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The iPhone camera and the megapixel myth

Karen Haslam | July 13, 2016
How many megapixels does your phone camera really need? Not as many as some smartphone manufacturers want you to think.

Around the turn of the millennium when digital cameras were first becoming popular megapixels mattered. The average digital camera back in 1999 had less than 2 megapixels (MP), which wouldn't have been enough pixels if you needed to produce a print ready image that filled an A4 page. A 300 dpi image at A4 size would need to measure 2,480 x 3,508 pixels, which is a total of 8,699,840 pixels, or just over 8MP.

These days some compact cameras boast as many as 16MP, while you can get more than 24MP on an SRL. Phone cameras are also packing in the megapixels. The Samsung Galaxy S4 offers a 13MP camera, and the Galaxy S5 will offer a 16MP camera. The Sony Xperia Z2 has a 20.7MP camera. But the camera on Apple's flagship iPhone - the iPhone 5s - only offers 8MP. Does this mean that Apple's iPhone camera is worst than other phone cameras that offer more megapixels?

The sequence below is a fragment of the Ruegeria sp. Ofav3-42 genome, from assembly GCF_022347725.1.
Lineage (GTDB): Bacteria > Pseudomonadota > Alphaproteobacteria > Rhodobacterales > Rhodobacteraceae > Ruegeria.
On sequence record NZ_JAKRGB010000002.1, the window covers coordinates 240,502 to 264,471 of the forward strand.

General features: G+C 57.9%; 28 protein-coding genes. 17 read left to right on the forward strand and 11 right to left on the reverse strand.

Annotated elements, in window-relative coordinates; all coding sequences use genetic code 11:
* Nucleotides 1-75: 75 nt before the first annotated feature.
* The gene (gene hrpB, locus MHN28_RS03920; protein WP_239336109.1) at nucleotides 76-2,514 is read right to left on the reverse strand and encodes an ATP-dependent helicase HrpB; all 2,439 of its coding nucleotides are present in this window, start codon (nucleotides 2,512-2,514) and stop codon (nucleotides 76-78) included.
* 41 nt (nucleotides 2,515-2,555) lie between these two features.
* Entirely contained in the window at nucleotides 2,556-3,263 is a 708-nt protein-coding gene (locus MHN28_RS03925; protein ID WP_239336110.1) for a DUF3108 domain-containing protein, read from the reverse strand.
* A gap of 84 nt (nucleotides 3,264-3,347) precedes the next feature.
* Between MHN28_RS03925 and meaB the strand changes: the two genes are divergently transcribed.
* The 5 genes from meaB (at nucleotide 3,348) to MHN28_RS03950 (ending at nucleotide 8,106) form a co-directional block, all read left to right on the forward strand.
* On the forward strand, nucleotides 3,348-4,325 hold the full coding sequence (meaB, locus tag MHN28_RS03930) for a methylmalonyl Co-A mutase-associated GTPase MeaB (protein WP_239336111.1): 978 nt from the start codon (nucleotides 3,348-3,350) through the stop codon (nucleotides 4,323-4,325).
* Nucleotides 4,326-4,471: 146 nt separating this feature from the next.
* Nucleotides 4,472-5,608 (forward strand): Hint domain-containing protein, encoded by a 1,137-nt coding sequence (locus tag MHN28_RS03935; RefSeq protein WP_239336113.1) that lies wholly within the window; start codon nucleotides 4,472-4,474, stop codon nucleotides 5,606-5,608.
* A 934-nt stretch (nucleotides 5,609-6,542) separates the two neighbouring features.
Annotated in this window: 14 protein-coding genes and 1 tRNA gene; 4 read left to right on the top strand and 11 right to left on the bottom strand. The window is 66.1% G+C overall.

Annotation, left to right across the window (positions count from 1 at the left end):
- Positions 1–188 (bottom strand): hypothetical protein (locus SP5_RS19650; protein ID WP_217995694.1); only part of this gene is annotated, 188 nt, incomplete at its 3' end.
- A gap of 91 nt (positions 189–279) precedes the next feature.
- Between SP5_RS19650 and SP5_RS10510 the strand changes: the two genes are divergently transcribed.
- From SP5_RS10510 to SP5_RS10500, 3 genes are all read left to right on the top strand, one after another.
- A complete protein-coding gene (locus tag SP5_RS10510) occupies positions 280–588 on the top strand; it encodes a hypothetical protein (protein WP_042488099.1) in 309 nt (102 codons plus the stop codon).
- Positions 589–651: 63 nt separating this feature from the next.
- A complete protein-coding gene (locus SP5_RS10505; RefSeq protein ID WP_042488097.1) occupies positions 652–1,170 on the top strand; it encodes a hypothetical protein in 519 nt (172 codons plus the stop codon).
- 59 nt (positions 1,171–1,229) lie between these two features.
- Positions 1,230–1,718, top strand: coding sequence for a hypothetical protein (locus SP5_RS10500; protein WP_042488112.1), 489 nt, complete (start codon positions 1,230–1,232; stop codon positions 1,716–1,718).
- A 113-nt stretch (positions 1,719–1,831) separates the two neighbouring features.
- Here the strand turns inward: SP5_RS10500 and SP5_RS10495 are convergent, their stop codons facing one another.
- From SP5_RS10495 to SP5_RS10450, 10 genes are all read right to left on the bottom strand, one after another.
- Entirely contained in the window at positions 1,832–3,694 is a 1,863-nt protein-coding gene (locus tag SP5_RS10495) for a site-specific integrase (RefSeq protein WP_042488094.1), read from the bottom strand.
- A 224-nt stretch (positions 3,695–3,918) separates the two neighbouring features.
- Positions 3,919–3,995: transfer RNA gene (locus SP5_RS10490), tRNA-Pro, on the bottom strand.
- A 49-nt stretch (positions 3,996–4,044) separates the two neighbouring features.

The answer is no, and we're going to explain why.

Dispelling the megapixel myth

It's wrong to think that the more megapixels your sensor has the better your image will be. Of course that doesn't stop various camera phone and camera manufacturers from promoting their products as superior due to the number of megapixels they have packed in. These manufacturers are hoping to fool you into thinking that the number of pixels has something to do with image quality. People like to see a number that indicates whether something is better so many are being taken in by this ruse.

The number of pixels means nothing if the manufacturer has achieved it by cramming them onto a small sensor, as is the case with many modern camera phones. In some cases, in order to achieve more pixels, manufacturers are making those pixels smaller.

A good camera will have the right amount of pixels for the size of the sensor.

It's the size of the pixels that counts

Rather than make the pixels smaller in order to increase the amount of pixels that can be fitted on the sensor, Apple increased pixel size to 1.5µm (from 1.4µm - those measurements are in micrometers) and kept the pixel count the same by using a 15% larger sensor.

As Apple's Phil Schiller said in the keynote announcing the new iPhone 5s: "Bigger pixels equal better picture". Increasing sensor size and pixel size makes a big difference to low light sensitivity and noise.

Why the camera sensor matters

The sensor is what captures the light and converts what you see into an image, it determines image size, resolution, lo-light performance, depth-of-field, dynamic range, and basically how good your photos look.


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